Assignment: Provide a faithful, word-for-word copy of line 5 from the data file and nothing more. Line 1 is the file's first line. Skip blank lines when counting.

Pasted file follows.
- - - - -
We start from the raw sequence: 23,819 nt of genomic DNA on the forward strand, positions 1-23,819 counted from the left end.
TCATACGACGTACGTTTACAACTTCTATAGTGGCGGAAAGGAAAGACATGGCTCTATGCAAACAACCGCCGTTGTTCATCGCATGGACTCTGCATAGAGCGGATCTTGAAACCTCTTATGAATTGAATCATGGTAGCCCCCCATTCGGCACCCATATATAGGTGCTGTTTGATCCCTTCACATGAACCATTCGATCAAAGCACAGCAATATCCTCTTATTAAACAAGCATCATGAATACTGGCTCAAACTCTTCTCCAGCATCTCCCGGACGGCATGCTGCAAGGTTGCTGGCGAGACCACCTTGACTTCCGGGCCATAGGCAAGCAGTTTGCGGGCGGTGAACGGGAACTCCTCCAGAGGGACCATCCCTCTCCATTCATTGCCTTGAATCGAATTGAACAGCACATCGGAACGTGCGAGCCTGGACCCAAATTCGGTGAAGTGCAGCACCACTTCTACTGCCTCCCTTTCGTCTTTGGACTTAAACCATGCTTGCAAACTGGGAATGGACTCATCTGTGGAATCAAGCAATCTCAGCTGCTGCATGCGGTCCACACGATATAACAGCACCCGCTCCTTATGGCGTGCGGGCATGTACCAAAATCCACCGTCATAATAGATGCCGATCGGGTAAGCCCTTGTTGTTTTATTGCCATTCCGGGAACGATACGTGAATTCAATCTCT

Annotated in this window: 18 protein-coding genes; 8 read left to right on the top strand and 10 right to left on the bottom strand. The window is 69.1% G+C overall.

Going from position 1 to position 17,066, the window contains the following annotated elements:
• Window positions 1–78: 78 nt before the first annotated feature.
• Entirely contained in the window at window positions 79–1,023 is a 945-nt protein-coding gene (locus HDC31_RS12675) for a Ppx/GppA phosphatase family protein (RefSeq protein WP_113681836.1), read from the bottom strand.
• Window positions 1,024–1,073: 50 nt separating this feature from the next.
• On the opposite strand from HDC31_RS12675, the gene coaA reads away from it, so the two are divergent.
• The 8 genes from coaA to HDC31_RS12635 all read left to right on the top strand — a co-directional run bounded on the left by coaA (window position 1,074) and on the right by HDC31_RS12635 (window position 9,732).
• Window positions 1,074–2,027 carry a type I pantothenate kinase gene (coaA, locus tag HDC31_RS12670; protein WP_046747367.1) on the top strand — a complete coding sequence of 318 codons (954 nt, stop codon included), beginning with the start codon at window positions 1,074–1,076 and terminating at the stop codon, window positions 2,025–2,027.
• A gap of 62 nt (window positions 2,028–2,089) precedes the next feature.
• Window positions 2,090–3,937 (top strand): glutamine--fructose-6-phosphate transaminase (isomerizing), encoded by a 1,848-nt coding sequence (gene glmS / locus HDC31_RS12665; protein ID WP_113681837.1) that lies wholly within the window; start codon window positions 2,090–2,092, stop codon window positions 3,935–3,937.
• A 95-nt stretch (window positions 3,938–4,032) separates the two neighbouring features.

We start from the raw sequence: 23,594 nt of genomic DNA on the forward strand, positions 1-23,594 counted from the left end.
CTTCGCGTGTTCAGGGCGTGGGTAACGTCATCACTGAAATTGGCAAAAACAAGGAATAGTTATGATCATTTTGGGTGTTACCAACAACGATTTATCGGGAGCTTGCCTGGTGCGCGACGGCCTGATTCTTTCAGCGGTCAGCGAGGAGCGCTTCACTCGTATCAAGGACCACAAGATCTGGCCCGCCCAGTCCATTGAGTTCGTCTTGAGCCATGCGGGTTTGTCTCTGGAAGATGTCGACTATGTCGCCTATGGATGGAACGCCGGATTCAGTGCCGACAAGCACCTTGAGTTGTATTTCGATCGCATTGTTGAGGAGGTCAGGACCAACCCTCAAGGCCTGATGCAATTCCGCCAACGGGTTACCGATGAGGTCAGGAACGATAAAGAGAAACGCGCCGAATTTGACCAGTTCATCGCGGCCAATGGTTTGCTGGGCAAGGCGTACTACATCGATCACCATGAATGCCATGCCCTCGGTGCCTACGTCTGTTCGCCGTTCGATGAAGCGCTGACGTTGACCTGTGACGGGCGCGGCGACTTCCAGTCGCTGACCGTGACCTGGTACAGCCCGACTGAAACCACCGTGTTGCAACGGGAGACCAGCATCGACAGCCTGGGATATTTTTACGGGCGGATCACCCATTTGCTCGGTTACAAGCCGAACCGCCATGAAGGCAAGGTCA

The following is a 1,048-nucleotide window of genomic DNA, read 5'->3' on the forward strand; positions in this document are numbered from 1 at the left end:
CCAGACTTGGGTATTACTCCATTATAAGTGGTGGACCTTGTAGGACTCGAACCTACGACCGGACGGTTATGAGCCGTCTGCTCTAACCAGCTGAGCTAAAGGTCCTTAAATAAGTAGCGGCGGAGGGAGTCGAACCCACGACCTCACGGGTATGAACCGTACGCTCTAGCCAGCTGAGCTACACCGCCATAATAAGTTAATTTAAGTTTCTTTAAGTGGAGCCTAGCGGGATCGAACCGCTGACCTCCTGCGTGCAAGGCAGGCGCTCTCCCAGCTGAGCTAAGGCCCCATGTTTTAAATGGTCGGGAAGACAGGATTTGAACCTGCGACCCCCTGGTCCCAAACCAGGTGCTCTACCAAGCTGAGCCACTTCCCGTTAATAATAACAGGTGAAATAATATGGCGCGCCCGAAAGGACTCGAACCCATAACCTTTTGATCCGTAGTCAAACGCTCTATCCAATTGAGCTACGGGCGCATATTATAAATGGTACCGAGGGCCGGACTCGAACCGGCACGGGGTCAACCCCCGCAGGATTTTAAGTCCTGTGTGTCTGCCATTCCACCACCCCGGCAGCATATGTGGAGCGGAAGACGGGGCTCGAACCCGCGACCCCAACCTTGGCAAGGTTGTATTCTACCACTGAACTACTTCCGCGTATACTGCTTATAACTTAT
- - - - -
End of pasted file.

• Window positions 1–78: 78 nt before the first annotated feature.